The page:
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5 Types of Software Supply Chain Attacks Developers Should Know

By Eyal Katz September 13, 2023

What do ambulances in the UK, the Norwegian government, and a major Russian bank have in common? They were all victims of successful supply chain attacks in July 2023. Could you be next? It’s more likely than you think.

Organizations entrust more sensitive data to vendors and third parties (like government agencies and critical infrastructure operators) than ever as part of their software development and operations. This trust enables threat actors to employ supply chain attacks as a sophisticated and long-term tactic in global cyber-warfare. So it’s no wonder that supply chain attacks have become a national concern and warranted an executive order on behalf of the Biden Administration.

But what does any of that have to do with your software development processes? And what can (and should) you do to ensure that your code and applications are not susceptible to this increasingly popular attack vector and code security threat? Let’s get to know our enemy.

What are Supply Chain Attacks?

Before we define these attacks, it’s worth looking under the hood to see exactly what a supply chain is in the context of software. The software supply chain is an umbrella term for all the tools and services that enable developers to transform their code into applications served to users in production. 

The growing list of such resources employed in the SDLC today includes (but is not limited to) 

  • third-party code 
  • components 
  • binaries 
  • external tools like package managers 
  • CI/CD products 
  • security scanning and testing modules 
  • build and deployment automation scripts
Software Supply Chain Integrity

A software supply chain attack (sometimes called a third-party attack) is a malicious attempt to gain access to a target business by exploiting a weakness in the systems or processes of a third-party vendor or partner. 

Supply chain attacks are a particularly lucrative attack vector for cybercriminals, as a single compromise of one vendor can open the door to breaching thousands of organizations before the attack is even discovered.

How Do Supply Chain Attacks Work?

Bad actors employ automated scanning tools to dig through public code repositories, cloud native applications, unprotected networks, and public package repositories. They don’t even have to sit in front of their PC to find vulnerabilities, common cloud misconfigurations, code secrets, and other opportunities to infiltrate software development and distribution systems.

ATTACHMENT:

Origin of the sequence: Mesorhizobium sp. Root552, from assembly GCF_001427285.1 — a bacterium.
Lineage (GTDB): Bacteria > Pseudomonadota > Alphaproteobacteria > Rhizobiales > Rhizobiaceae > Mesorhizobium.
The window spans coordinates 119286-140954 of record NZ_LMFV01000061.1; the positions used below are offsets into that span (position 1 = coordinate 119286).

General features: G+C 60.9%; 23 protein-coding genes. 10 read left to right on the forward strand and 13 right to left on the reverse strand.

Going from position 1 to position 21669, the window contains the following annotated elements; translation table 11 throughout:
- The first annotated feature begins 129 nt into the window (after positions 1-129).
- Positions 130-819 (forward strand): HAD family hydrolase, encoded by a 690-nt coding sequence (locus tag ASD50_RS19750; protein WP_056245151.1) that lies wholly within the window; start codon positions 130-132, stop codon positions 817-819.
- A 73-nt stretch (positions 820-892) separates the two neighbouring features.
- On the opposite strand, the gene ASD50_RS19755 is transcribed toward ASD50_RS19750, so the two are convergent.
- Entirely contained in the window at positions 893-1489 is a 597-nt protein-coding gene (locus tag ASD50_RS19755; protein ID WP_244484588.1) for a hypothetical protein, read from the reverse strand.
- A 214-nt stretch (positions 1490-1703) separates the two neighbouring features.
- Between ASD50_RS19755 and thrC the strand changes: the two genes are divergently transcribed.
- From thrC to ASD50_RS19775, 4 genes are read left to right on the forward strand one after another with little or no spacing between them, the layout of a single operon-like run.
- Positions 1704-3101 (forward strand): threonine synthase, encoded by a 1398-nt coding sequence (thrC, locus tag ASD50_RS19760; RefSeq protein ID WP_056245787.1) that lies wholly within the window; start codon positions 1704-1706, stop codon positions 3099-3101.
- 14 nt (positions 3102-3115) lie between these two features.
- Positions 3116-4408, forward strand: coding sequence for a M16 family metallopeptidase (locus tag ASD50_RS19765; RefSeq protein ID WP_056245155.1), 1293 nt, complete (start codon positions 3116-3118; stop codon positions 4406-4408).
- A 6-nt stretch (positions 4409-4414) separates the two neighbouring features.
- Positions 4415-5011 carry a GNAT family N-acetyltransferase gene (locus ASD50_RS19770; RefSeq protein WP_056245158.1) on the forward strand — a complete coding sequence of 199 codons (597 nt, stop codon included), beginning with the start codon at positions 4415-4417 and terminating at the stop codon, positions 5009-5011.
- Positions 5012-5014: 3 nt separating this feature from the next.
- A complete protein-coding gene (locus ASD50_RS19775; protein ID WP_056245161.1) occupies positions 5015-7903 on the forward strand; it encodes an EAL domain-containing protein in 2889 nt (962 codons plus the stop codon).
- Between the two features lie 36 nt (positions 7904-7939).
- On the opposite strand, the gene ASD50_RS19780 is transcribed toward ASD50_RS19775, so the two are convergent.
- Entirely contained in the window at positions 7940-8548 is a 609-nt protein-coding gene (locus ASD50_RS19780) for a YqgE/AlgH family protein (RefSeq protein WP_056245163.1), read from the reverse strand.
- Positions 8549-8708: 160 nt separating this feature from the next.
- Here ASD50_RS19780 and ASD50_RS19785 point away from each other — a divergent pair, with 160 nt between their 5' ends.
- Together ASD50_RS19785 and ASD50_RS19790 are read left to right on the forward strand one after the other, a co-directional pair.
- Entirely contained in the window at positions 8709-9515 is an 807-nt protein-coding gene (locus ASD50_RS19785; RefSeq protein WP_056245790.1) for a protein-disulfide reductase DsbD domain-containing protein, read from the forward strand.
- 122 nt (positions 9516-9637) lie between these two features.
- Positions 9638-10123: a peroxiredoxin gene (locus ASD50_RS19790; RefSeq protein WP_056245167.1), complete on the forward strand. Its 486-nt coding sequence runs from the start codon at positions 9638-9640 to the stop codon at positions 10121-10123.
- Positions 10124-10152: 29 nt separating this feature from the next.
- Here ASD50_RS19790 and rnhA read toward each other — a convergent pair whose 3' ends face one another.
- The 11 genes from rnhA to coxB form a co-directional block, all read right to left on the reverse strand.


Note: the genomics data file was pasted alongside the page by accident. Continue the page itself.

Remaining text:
Once the attackers secure (pun intended) their access to the code and tools used to build and deploy it, they can plant malware and backdoors in the code the company delivers to its trusting users.

Supply Chain Attacks

5 Types of Supply Chain Attacks

There are numerous ways to classify software supply chain attacks. From a DevSecOps perspective, the best way to group them is by attack vector and initial entry point.

1. Source code threats

Compromised source control systems and poorly secured code assets are two leading causes of successful supply chain attacks. Bad coding practices, human error, and insecure development environments can open the back door to malicious code injection or leak sensitive information.

Hackers need to gain high-privileged access to the repository by getting their hands on some user credentials with permissive privileges. Alternatively, they can exploit a vulnerability accidentally introduced into the code by developers and missed in code review, or code secrets erroneously pushed onto a public-facing repository.

SolarWinds is an example of such an attack, which abused exposed server passwords in code stored on a public GitHub repository.

2. Compromised software dependencies

XKCD 2347 - Dependency

Most software today depends on third-party resources to operate. These dependencies (both direct and transitive) include frameworks, application libraries, base images for containers, and packages that enable functionality while saving developers time writing code someone else already wrote.